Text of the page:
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Competition - Dance Party Songs
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  • Which songs are most suitable for a dancing party?

    šŸ“– Background

    It's that vibrant time of year again - Summer has arrived (for those of us in the Northern Hemisphere at least)! There's an energy in the air that inspires us to get up and move. In sync with this exuberance, your company has decided to host a dance party to celebrate. And you, with your unique blend of creativity and analytical expertise, have been entrusted with the crucial task of curating a dance-themed playlist that will set the perfect mood for this electrifying night. The question then arises - How can you identify the songs that would make the attendees dance their hearts out? This is where your coding skills come into play.

    šŸ’¾ The Data

    You have assembled information on more than 125 genres of Spotify music tracks in a file called spotify.csv, with each genre containing approximately 1000 tracks. All tracks, from all time, have been taken into account without any time period limitations. However, the data collection was concluded in October 2022. Each row represents a track that has some audio features associated with it.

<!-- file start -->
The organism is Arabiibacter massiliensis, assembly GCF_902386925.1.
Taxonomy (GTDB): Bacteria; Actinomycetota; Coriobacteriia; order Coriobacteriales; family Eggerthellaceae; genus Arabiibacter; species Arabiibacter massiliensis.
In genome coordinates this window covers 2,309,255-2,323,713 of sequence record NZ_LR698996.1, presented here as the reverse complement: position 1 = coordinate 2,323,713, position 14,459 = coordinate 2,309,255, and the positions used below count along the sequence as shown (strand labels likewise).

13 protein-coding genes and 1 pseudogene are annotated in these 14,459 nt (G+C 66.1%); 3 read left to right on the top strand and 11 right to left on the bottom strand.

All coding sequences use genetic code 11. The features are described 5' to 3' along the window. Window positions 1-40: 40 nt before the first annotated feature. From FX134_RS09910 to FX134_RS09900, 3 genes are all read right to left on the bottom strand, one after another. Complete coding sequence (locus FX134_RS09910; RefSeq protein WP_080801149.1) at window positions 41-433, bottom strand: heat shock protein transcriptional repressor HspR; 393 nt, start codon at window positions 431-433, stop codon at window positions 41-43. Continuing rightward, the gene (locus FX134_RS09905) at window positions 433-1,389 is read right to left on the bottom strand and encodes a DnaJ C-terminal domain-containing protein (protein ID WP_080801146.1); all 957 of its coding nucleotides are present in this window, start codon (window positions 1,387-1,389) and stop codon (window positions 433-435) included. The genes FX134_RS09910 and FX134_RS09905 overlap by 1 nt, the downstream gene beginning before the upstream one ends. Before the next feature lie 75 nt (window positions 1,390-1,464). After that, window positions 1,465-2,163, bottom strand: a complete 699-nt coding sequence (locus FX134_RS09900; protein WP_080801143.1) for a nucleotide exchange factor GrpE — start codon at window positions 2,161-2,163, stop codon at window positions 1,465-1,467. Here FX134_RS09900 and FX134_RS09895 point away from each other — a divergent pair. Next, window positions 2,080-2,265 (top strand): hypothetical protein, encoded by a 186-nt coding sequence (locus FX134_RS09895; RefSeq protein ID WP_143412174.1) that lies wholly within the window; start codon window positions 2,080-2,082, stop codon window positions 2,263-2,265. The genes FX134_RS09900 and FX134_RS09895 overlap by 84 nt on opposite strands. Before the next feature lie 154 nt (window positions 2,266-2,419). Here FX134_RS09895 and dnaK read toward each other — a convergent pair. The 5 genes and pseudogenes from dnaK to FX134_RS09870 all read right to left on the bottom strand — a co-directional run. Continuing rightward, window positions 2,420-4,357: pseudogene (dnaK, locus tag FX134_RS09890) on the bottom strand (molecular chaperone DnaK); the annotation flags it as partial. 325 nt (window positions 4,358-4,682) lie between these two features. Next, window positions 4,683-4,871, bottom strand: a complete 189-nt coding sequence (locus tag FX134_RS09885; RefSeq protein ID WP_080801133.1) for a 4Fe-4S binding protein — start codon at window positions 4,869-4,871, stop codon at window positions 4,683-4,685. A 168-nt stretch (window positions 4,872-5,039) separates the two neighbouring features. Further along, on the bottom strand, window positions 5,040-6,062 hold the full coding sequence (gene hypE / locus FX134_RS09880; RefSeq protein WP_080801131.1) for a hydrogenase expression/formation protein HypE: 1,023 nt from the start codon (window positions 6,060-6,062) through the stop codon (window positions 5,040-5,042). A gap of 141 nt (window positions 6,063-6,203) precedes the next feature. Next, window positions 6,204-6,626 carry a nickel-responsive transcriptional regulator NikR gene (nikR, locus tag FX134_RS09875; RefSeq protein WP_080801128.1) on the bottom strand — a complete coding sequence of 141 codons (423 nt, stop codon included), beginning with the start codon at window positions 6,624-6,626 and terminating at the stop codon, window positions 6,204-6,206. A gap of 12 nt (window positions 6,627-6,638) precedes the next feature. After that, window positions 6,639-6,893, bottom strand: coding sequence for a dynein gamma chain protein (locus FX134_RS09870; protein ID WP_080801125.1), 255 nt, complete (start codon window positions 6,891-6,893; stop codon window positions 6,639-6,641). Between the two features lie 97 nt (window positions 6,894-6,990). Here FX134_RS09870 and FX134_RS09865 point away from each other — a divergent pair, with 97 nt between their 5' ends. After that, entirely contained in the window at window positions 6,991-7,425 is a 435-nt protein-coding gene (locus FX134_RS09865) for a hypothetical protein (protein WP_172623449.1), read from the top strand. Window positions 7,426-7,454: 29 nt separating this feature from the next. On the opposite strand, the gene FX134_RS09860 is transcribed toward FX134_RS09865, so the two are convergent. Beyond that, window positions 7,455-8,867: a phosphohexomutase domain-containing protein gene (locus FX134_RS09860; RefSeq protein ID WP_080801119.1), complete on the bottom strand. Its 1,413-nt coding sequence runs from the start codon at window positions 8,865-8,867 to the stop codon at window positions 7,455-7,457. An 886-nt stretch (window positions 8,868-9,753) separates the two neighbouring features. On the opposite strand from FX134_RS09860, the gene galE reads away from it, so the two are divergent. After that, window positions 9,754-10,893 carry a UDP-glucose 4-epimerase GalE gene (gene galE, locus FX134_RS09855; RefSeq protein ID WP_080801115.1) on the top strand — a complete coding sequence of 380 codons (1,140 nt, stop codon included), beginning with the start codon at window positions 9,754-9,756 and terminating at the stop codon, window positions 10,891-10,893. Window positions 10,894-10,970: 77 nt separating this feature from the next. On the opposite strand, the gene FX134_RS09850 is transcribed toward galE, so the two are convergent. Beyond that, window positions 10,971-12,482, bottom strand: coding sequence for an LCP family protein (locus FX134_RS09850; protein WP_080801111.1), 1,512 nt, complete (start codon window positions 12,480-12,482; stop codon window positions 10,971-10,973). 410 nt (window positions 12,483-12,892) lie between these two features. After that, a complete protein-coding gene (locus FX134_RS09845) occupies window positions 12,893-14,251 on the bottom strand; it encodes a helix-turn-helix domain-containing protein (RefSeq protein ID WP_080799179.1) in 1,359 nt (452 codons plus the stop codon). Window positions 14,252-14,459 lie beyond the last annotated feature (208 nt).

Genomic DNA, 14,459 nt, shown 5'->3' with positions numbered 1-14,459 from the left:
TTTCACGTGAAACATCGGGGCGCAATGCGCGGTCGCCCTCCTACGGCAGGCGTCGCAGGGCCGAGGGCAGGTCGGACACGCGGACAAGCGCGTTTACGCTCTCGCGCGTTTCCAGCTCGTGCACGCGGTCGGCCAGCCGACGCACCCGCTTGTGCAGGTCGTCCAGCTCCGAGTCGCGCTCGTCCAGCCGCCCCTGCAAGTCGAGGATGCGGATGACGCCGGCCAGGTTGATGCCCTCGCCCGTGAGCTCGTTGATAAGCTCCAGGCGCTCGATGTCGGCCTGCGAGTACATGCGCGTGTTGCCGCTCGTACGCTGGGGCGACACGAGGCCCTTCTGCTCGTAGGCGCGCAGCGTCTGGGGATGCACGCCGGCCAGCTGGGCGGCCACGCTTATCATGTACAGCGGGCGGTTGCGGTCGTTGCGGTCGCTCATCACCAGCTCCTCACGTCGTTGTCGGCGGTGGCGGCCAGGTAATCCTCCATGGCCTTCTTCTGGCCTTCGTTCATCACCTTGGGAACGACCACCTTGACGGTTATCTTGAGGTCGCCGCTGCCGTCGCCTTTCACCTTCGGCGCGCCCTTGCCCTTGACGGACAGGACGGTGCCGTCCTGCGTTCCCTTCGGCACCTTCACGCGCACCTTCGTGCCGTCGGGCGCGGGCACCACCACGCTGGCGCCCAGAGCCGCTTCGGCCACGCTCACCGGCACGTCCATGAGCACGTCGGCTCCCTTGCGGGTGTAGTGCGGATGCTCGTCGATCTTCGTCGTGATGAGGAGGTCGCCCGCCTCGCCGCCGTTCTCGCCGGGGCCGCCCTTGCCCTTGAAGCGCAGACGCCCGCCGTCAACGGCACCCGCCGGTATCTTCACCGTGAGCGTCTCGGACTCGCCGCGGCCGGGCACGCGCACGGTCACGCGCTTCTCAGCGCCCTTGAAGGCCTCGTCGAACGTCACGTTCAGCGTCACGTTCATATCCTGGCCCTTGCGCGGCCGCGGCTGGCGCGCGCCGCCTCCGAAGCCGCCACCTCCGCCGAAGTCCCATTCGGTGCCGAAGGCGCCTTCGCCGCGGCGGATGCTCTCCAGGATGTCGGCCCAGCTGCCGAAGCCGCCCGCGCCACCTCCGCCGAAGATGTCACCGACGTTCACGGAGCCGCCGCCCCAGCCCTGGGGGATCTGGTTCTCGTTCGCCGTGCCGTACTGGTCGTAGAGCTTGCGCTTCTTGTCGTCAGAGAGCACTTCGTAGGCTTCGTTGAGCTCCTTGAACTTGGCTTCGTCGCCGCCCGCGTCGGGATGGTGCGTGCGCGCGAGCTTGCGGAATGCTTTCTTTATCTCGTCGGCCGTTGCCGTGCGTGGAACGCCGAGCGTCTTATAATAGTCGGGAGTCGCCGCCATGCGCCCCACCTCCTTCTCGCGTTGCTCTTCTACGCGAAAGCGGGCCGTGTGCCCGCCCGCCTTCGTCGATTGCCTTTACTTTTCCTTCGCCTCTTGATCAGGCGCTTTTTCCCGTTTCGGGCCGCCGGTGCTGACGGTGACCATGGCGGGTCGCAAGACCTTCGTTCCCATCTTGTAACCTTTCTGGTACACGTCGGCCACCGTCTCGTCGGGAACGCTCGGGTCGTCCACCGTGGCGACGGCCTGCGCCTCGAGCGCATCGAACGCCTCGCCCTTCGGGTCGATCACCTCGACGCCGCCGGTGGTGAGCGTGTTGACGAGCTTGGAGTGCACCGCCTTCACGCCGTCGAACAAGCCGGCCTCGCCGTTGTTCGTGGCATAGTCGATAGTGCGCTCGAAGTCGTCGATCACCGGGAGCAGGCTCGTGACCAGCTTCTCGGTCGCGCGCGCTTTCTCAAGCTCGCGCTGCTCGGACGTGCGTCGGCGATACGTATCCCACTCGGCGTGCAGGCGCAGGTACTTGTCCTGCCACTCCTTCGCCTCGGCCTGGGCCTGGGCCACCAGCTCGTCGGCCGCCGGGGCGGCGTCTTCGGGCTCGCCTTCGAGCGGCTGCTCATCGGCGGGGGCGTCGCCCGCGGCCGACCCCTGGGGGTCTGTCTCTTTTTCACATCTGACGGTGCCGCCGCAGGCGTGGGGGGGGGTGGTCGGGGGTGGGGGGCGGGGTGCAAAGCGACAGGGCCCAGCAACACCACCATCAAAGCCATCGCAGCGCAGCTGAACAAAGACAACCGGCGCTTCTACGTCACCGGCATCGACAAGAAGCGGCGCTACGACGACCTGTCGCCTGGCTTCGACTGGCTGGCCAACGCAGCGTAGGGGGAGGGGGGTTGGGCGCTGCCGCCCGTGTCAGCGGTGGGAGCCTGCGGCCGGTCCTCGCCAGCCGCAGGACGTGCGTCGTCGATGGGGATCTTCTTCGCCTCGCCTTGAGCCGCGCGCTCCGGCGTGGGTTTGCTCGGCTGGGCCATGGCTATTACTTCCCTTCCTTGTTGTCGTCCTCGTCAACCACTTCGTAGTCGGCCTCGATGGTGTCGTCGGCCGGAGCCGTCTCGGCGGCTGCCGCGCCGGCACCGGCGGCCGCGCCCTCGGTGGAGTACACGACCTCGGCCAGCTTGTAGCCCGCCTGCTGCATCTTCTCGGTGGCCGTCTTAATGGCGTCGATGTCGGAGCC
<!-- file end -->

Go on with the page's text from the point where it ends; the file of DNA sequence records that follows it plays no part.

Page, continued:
ColumnDescription
    track_idThe Spotify ID number of the track.
    artistsNames of the artists who performed the track, separated by a ; if there's more than one.
    album_nameThe name of the album that includes the track.
    track_nameThe name of the track.
    popularityNumerical value ranges from 0 to 100, with 100 being the highest popularity. This is calculated based on the number of times the track has been played recently, with more recent plays contributing more to the score. Duplicate tracks are scored independently.
    duration_msThe length of the track, measured in milliseconds.
    explicitIndicates whether the track contains explicit lyrics. true means it does, false means it does not or it's unknown.
    danceabilityA score ranges between 0.0 and 1.0 that represents the track's suitability for dancing. This is calculated by algorithm and is determined by factors like tempo, rhythm stability, beat strength, and regularity.
    energyA score ranges between 0.0 and 1.0 indicating the track's intensity and activity level. Energetic tracks tend to be fast, loud, and noisy.
    keyThe key the track is in. Integers map to pitches using standard Pitch class notation. E.g.0 = C, 1 = Cā™Æ/Dā™­, 2 = D, and so on. If no key was detected, the value is -1.
    loudnessThe overall loudness, measured in decibels (dB).
    modeThe modality of a track, represented as 1 for major and 0 for minor.
    speechinessMeasures the amount of spoken words in a track. A value close to 1.0 denotes speech-based content, while 0.33 to 0.66 indicates a mix of speech and music like rap. Values below 0.33 are usually music and non-speech tracks.
    acousticnessA confidence measure ranges from 0.0 to 1.0, with 1.0 representing the highest confidence that the track is acoustic.